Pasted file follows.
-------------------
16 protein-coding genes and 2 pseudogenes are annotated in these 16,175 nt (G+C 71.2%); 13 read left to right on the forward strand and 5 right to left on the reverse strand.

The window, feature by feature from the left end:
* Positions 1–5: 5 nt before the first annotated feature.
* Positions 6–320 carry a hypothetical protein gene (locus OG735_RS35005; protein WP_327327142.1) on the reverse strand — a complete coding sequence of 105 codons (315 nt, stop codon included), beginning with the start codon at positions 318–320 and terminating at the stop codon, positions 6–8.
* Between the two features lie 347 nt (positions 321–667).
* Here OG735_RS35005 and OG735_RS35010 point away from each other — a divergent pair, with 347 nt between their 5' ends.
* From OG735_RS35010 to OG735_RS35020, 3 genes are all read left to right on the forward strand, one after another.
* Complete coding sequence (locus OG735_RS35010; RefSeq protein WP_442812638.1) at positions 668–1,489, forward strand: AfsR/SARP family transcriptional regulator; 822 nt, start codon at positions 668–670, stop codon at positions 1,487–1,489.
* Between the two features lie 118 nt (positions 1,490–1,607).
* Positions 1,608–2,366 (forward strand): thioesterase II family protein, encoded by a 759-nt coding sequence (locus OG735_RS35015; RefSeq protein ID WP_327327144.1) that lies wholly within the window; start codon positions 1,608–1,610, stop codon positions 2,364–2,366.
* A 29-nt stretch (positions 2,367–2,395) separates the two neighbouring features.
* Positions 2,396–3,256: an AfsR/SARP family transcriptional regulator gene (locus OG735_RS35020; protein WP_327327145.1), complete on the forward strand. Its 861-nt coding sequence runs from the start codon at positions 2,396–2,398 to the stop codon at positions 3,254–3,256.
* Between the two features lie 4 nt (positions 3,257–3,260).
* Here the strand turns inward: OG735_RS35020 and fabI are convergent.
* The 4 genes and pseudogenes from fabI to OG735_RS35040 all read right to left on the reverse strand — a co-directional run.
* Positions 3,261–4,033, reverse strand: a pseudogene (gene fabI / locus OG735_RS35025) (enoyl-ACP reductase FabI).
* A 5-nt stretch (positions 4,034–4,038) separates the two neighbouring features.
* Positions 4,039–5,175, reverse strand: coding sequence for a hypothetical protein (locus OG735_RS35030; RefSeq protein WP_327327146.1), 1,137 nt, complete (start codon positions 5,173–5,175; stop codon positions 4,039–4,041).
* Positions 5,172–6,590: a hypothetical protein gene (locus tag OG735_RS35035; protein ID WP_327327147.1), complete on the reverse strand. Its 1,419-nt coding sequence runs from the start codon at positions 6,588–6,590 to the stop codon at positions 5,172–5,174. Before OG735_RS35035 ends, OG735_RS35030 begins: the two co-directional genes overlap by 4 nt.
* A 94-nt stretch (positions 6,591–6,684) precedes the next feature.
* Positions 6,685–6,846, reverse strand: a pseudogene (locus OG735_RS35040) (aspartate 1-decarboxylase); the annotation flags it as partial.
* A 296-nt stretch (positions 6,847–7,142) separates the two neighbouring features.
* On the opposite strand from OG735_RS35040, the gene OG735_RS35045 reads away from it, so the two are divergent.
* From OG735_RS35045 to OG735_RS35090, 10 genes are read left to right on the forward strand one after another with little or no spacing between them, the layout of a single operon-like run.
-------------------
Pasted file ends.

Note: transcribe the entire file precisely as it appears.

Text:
16 protein-coding genes and 2 pseudogenes are annotated in these 16,175 nt (G+C 71.2%); 13 read left to right on the forward strand and 5 right to left on the reverse strand.

The window, feature by feature from the left end:
* Positions 1–5: 5 nt before the first annotated feature.
* Positions 6–320 carry a hypothetical protein gene (locus OG735_RS35005; protein WP_327327142.1) on the reverse strand — a complete coding sequence of 105 codons (315 nt, stop codon included), beginning with the start codon at positions 318–320 and terminating at the stop codon, positions 6–8.
* Between the two features lie 347 nt (positions 321–667).
* Here OG735_RS35005 and OG735_RS35010 point away from each other — a divergent pair, with 347 nt between their 5' ends.
* From OG735_RS35010 to OG735_RS35020, 3 genes are all read left to right on the forward strand, one after another.
* Complete coding sequence (locus OG735_RS35010; RefSeq protein WP_442812638.1) at positions 668–1,489, forward strand: AfsR/SARP family transcriptional regulator; 822 nt, start codon at positions 668–670, stop codon at positions 1,487–1,489.
* Between the two features lie 118 nt (positions 1,490–1,607).
* Positions 1,608–2,366 (forward strand): thioesterase II family protein, encoded by a 759-nt coding sequence (locus OG735_RS35015; RefSeq protein ID WP_327327144.1) that lies wholly within the window; start codon positions 1,608–1,610, stop codon positions 2,364–2,366.
* A 29-nt stretch (positions 2,367–2,395) separates the two neighbouring features.
* Positions 2,396–3,256: an AfsR/SARP family transcriptional regulator gene (locus OG735_RS35020; protein WP_327327145.1), complete on the forward strand. Its 861-nt coding sequence runs from the start codon at positions 2,396–2,398 to the stop codon at positions 3,254–3,256.
* Between the two features lie 4 nt (positions 3,257–3,260).
* Here the strand turns inward: OG735_RS35020 and fabI are convergent.
* The 4 genes and pseudogenes from fabI to OG735_RS35040 all read right to left on the reverse strand — a co-directional run.
* Positions 3,261–4,033, reverse strand: a pseudogene (gene fabI / locus OG735_RS35025) (enoyl-ACP reductase FabI).
* A 5-nt stretch (positions 4,034–4,038) separates the two neighbouring features.
* Positions 4,039–5,175, reverse strand: coding sequence for a hypothetical protein (locus OG735_RS35030; RefSeq protein WP_327327146.1), 1,137 nt, complete (start codon positions 5,173–5,175; stop codon positions 4,039–4,041).
* Positions 5,172–6,590: a hypothetical protein gene (locus tag OG735_RS35035; protein ID WP_327327147.1), complete on the reverse strand. Its 1,419-nt coding sequence runs from the start codon at positions 6,588–6,590 to the stop codon at positions 5,172–5,174. Before OG735_RS35035 ends, OG735_RS35030 begins: the two co-directional genes overlap by 4 nt.
* A 94-nt stretch (positions 6,591–6,684) precedes the next feature.
* Positions 6,685–6,846, reverse strand: a pseudogene (locus OG735_RS35040) (aspartate 1-decarboxylase); the annotation flags it as partial.
* A 296-nt stretch (positions 6,847–7,142) separates the two neighbouring features.
* On the opposite strand from OG735_RS35040, the gene OG735_RS35045 reads away from it, so the two are divergent.
* From OG735_RS35045 to OG735_RS35090, 10 genes are read left to right on the forward strand one after another with little or no spacing between them, the layout of a single operon-like run.